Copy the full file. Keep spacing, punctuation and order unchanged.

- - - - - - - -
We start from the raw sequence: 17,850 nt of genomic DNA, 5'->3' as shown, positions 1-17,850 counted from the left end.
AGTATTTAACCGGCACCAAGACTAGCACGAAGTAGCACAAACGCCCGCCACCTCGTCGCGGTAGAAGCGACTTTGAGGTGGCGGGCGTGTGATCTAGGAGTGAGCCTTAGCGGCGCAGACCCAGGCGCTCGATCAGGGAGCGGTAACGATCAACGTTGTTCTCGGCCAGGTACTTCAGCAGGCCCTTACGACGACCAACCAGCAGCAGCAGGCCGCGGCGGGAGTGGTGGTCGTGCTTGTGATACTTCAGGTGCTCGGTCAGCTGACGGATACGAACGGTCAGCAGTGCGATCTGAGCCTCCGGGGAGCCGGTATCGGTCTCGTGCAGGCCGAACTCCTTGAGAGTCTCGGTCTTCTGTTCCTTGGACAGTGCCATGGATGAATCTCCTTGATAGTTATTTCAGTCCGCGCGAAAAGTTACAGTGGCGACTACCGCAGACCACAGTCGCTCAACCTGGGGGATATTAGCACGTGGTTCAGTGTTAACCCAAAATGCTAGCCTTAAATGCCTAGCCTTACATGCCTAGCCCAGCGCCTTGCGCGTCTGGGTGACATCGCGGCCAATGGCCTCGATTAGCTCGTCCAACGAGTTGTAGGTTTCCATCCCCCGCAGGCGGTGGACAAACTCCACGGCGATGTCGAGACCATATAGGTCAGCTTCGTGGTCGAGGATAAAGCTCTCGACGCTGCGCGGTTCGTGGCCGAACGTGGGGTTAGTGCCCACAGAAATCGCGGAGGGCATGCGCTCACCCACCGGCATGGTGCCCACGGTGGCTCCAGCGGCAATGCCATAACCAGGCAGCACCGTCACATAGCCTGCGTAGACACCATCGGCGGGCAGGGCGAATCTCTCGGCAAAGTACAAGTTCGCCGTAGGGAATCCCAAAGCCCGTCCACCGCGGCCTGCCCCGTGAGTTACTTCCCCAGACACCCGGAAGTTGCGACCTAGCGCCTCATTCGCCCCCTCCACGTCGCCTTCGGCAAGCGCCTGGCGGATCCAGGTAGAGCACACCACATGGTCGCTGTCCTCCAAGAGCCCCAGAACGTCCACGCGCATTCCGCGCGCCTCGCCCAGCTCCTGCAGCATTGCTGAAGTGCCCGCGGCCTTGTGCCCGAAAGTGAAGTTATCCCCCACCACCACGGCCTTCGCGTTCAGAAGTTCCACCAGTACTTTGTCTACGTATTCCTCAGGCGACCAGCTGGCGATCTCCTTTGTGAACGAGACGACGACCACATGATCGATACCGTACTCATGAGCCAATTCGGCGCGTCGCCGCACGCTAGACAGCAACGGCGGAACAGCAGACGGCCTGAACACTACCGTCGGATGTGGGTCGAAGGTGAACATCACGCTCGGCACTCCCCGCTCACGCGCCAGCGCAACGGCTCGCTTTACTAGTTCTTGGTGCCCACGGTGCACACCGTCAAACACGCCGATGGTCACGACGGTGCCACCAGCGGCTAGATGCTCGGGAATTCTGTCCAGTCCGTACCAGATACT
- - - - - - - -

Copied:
We start from the raw sequence: 17,850 nt of genomic DNA, 5'->3' as shown, positions 1-17,850 counted from the left end.
AGTATTTAACCGGCACCAAGACTAGCACGAAGTAGCACAAACGCCCGCCACCTCGTCGCGGTAGAAGCGACTTTGAGGTGGCGGGCGTGTGATCTAGGAGTGAGCCTTAGCGGCGCAGACCCAGGCGCTCGATCAGGGAGCGGTAACGATCAACGTTGTTCTCGGCCAGGTACTTCAGCAGGCCCTTACGACGACCAACCAGCAGCAGCAGGCCGCGGCGGGAGTGGTGGTCGTGCTTGTGATACTTCAGGTGCTCGGTCAGCTGACGGATACGAACGGTCAGCAGTGCGATCTGAGCCTCCGGGGAGCCGGTATCGGTCTCGTGCAGGCCGAACTCCTTGAGAGTCTCGGTCTTCTGTTCCTTGGACAGTGCCATGGATGAATCTCCTTGATAGTTATTTCAGTCCGCGCGAAAAGTTACAGTGGCGACTACCGCAGACCACAGTCGCTCAACCTGGGGGATATTAGCACGTGGTTCAGTGTTAACCCAAAATGCTAGCCTTAAATGCCTAGCCTTACATGCCTAGCCCAGCGCCTTGCGCGTCTGGGTGACATCGCGGCCAATGGCCTCGATTAGCTCGTCCAACGAGTTGTAGGTTTCCATCCCCCGCAGGCGGTGGACAAACTCCACGGCGATGTCGAGACCATATAGGTCAGCTTCGTGGTCGAGGATAAAGCTCTCGACGCTGCGCGGTTCGTGGCCGAACGTGGGGTTAGTGCCCACAGAAATCGCGGAGGGCATGCGCTCACCCACCGGCATGGTGCCCACGGTGGCTCCAGCGGCAATGCCATAACCAGGCAGCACCGTCACATAGCCTGCGTAGACACCATCGGCGGGCAGGGCGAATCTCTCGGCAAAGTACAAGTTCGCCGTAGGGAATCCCAAAGCCCGTCCACCGCGGCCTGCCCCGTGAGTTACTTCCCCAGACACCCGGAAGTTGCGACCTAGCGCCTCATTCGCCCCCTCCACGTCGCCTTCGGCAAGCGCCTGGCGGATCCAGGTAGAGCACACCACATGGTCGCTGTCCTCCAAGAGCCCCAGAACGTCCACGCGCATTCCGCGCGCCTCGCCCAGCTCCTGCAGCATTGCTGAAGTGCCCGCGGCCTTGTGCCCGAAAGTGAAGTTATCCCCCACCACCACGGCCTTCGCGTTCAGAAGTTCCACCAGTACTTTGTCTACGTATTCCTCAGGCGACCAGCTGGCGATCTCCTTTGTGAACGAGACGACGACCACATGATCGATACCGTACTCATGAGCCAATTCGGCGCGTCGCCGCACGCTAGACAGCAACGGCGGAACAGCAGACGGCCTGAACACTACCGTCGGATGTGGGTCGAAGGTGAACATCACGCTCGGCACTCCCCGCTCACGCGCCAGCGCAACGGCTCGCTTTACTAGTTCTTGGTGCCCACGGTGCACACCGTCAAACACGCCGATGGTCACGACGGTGCCACCAGCGGCTAGATGCTCGGGAATTCTGTCCAGTCCGTACCAGATACT